If I worked real hard and chiseled my body (I got close once) and got a tan (twice) and grew facial hair (still trying) I would seriously consider challenging Salt Bae™ for whatever title he undisputedly carries year after year.
Yeah, that's my striploin. Yay me.
I made it for lunch the other day, and something funny happened. Something I constantly advocate for, yet almost talked myself out of.
See, I was doing two things at once. Something I never advocate for but find myself attempting all the time. Such is life.
I had just cracked a zippy, pacific-coast pinot grigio for inclusion in some braising liquid that would eventually become some turkey soup for my one and only love who's been feeling under the weather. Not like, covid under the weather. Just, like, under the weather. OK?
Anyway, I suddenly found myself finishing this striploin in the pan and in need of an imbibe to go along, as I might have had to kick myself out of my own house if I was to enjoy such a thing sans-vino.
The only hitch here is that I really didn't like the idea of opening a second fresh bottle, presumably red, and I really didn't feel like knocking myself three hours into the future and waking up on the sofa. The bedhead is just not worth it.
So I just danced with the one I had brought to the ball.
There's an important lesson at play here which is essential to nearly everything I do with this project.
That lesson is to embrace the wine in your hand and the context of your surroundings.
I can never say it enough. It's kinda funny, because I like to try to create perfection. I strive for perfection. I rarely, if ever, get there, and I know how many mistakes I make in that striving. But the thing I've embraced in the past year or so is the willingness to be messy. The willingness to take messy action.
It's an odd distinction, because people on the outside might not even notice a difference in what I do. But, it's the mindset that, for me, inspires creativity in any given moment.
Like when (god forbid, and this would actually bother some wine people, sadly) you've only got airy, crunchy pinot grigio open and it's steak time.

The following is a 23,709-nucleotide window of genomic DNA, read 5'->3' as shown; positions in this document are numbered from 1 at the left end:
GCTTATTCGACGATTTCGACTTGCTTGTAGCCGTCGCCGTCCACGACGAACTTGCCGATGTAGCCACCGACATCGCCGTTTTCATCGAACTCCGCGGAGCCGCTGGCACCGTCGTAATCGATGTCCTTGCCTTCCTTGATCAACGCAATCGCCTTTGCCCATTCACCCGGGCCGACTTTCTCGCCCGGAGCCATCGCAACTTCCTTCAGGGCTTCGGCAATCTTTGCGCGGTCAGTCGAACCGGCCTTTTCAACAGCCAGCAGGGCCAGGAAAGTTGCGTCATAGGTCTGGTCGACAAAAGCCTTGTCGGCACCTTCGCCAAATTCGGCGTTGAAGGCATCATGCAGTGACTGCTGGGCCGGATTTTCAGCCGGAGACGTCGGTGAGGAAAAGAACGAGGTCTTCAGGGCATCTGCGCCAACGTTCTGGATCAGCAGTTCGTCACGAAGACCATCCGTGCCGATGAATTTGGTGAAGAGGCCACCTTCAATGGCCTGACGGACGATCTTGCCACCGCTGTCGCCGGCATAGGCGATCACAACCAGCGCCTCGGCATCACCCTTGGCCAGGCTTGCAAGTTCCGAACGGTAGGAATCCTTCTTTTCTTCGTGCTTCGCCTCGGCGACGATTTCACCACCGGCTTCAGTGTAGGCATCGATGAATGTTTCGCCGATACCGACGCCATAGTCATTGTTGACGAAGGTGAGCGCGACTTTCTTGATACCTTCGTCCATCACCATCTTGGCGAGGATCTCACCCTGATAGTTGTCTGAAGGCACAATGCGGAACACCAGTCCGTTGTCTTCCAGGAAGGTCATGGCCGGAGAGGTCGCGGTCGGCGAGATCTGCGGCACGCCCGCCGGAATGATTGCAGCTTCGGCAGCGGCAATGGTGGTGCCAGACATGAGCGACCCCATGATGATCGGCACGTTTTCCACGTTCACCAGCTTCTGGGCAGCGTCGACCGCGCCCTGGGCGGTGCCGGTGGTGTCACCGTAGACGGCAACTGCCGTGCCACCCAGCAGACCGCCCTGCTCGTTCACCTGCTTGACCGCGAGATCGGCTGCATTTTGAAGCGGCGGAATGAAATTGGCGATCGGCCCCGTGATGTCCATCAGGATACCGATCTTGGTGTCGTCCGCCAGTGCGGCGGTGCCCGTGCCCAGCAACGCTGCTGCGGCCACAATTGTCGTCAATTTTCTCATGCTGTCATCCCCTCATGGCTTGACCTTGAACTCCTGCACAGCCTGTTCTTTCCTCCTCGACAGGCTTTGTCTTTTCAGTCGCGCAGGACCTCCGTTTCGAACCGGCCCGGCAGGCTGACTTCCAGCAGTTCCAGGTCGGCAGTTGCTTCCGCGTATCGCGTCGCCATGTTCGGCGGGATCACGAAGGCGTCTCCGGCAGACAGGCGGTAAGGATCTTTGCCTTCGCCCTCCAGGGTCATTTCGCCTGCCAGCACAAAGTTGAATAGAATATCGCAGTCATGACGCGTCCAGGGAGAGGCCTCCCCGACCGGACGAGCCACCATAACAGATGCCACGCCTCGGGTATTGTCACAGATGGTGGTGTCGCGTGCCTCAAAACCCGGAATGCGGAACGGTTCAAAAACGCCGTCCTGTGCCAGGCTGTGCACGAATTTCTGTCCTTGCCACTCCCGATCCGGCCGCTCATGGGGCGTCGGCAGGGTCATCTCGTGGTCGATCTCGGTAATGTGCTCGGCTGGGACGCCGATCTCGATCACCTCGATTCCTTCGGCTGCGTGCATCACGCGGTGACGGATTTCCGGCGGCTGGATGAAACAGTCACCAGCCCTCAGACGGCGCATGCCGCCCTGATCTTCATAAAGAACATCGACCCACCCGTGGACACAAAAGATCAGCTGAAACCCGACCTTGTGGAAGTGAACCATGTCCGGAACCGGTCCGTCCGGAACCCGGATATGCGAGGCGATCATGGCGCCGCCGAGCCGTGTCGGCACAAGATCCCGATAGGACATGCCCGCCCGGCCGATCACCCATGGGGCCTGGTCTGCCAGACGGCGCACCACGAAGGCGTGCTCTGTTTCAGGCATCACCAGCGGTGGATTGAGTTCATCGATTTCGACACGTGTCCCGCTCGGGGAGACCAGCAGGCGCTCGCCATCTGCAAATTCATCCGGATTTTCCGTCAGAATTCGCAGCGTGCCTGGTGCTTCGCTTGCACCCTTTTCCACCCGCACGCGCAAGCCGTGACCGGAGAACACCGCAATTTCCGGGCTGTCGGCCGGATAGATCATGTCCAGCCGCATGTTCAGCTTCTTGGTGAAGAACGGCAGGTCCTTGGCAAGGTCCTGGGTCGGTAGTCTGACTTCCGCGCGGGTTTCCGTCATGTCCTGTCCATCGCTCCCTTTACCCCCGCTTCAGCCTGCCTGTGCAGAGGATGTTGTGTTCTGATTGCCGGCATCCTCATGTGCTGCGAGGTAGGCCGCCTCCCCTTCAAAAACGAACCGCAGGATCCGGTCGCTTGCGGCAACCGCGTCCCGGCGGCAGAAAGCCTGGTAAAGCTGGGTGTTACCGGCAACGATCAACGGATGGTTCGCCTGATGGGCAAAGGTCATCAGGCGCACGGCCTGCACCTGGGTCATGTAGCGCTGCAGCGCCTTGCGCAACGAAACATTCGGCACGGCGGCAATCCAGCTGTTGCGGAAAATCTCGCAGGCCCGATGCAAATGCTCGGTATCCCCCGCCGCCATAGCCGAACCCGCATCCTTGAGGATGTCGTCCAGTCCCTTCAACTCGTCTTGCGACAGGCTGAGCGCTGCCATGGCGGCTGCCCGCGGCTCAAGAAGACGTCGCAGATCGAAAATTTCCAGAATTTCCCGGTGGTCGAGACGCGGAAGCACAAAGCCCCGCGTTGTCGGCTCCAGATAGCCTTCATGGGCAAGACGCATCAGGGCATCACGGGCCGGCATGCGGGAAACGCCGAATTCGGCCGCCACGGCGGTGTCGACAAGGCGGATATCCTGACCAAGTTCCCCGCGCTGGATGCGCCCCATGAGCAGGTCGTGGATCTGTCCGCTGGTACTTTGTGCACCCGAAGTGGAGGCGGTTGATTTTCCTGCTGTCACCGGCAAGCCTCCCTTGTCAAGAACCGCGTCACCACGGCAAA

It's important to remember that an attitude un-fussed with being perfect lends itself well to enjoying and appreciating wine and food on a deeper level, as well. At the end of the day, most wines will help you digest most foods. Even if it's not a combination you'd necessarily dream of or reach for. Just think of the wine as a rinse between bites. Sure, as a general rule, the more you know, the less often you might be surprised, but if you stop seeking surprise entirely, you'll just get bored and stale. Fast.
Who needs that?
I'm constantly challenging myself and those around me to not only try what might be theoretically sound, but also to try and do what's considered theoretically wrong. On purpose. If anything, doing things wrong intentionally is a great way to help focus your vision on what might be closer to right, whatever 'right' is. Think about it.
Let's say I ask you what wine to pair with an oyster.
You might say something like, "I have no fucking idea."
But, what if I asked you what wine would you not want to drink with an oyster?
All of a sudden, I bet you could think of something. You might say, "I don't know, Amarone?"
When the question is asked to evoke a negative response, you have permission to be wrong. This is related to the power of "no".
If a stranger says to you, "do you have a minute to talk?", your reaction might be something akin to, "Ehhh...", for you don't know what you're committing yourself to. You don't want to say yes, because you don't know what's at stake.
But, if a stranger approaches you and says, "would I be completely out of line to ask you a quick question?", you'd probably think, "Well, no, you wouldn't be completely out of line to ask me a question."
They expect you to say "No, don't be so hard on yourself. Go ahead". And your "no" is actually a "yes". They get to ask the question to an open ear.
You saying no keeps you in control. It's a comfortable way for you to offer consent.
Just like it's easier for you to think of what NOT to pair something than feeling the pressure of choosing a singular, perfect pairing for something. When you think of what might be completely off-base as a selection, it does two things. One, it gets you imagining wine and food in that certain 3D way, where you put yourself and your palate in a sensory mode. You become visual. It also gives you a baseline from which to work off of. And it allows you to feel right about being wrong, on purpose. You're supposed to think of the wrong thing. You win by being wrong, and you feel good about participating.
Even if you only have a small level of knowledge, freeing yourself up to start with the wrong answer and work towards something more suitable is a great way for you to kind of scale the breadth of your knowledge. You find out how much you actually know. And you allow yourself to stumble towards an answer, rather than no answer at all if you had to carry the weight of correctness on your shoulders.
Be messy. Be wrong.
It's the best way to find out what might be right.